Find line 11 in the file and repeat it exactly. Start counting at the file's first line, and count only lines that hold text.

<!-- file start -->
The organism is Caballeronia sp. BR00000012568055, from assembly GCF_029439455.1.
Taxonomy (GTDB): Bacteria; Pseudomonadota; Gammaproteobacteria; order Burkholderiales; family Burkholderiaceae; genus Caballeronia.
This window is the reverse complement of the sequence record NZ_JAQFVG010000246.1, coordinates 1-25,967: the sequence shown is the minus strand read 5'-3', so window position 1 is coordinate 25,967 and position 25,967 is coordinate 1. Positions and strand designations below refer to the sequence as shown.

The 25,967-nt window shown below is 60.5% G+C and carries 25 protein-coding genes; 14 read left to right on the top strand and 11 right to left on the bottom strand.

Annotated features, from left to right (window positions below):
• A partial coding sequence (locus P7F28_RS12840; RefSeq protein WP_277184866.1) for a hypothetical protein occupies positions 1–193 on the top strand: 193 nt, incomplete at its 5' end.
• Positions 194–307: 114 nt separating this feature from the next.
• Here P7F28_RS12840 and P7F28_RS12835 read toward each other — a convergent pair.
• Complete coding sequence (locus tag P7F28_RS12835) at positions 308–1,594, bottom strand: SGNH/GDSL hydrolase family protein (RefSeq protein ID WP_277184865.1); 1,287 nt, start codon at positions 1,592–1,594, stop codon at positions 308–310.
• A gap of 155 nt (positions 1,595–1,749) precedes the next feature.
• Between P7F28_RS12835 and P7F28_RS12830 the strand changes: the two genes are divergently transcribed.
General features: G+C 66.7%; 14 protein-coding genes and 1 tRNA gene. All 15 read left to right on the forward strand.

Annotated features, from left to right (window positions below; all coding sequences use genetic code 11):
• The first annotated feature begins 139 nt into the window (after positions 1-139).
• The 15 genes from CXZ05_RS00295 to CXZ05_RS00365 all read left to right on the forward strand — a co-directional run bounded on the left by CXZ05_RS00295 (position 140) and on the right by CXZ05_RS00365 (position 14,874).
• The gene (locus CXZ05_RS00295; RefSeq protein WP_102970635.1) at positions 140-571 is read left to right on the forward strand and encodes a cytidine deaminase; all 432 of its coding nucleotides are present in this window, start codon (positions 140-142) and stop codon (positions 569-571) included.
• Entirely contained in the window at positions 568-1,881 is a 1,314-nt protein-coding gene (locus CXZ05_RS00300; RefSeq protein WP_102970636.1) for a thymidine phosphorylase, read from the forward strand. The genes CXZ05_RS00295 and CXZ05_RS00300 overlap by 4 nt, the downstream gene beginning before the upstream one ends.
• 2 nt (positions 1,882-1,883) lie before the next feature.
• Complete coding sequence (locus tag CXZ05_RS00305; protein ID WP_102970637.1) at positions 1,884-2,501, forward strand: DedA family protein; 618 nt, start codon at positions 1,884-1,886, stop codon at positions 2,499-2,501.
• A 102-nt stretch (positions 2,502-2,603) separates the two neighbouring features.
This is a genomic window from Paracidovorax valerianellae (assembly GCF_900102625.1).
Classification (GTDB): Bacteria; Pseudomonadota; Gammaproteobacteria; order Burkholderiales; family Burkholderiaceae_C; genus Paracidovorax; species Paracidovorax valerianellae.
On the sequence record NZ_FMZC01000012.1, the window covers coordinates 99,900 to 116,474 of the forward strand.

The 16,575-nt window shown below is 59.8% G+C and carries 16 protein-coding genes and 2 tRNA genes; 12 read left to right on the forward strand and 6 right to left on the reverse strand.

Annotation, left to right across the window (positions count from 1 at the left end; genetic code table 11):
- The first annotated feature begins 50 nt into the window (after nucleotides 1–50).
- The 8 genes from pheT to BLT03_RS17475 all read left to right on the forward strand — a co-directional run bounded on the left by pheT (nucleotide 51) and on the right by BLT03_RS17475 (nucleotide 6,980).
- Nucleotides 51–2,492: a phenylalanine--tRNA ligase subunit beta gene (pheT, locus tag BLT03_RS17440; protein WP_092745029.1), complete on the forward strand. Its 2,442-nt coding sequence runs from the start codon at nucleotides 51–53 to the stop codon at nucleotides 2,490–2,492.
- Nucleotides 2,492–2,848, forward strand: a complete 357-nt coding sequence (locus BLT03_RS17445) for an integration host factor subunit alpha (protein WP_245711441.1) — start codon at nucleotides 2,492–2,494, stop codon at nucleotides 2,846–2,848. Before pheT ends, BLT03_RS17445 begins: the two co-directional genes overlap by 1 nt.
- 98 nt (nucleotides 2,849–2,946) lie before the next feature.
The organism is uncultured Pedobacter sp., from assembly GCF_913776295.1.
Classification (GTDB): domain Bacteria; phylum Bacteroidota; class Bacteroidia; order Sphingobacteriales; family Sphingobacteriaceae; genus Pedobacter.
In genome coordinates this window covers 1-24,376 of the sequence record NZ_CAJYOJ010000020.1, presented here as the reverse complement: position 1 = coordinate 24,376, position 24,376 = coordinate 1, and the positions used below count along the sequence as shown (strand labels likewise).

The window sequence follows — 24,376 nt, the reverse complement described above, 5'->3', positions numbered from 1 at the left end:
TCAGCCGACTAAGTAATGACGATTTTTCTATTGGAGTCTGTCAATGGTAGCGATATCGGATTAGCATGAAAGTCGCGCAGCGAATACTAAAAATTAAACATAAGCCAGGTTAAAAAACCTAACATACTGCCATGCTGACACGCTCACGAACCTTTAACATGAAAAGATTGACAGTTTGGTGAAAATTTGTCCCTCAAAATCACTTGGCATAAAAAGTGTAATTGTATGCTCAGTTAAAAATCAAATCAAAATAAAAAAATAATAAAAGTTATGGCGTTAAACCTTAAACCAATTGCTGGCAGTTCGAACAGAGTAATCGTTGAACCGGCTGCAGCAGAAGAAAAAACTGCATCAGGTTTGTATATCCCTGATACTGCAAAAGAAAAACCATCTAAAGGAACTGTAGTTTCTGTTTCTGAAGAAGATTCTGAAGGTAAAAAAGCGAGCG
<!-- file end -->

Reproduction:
• Between P7F28_RS12835 and P7F28_RS12830 the strand changes: the two genes are divergently transcribed.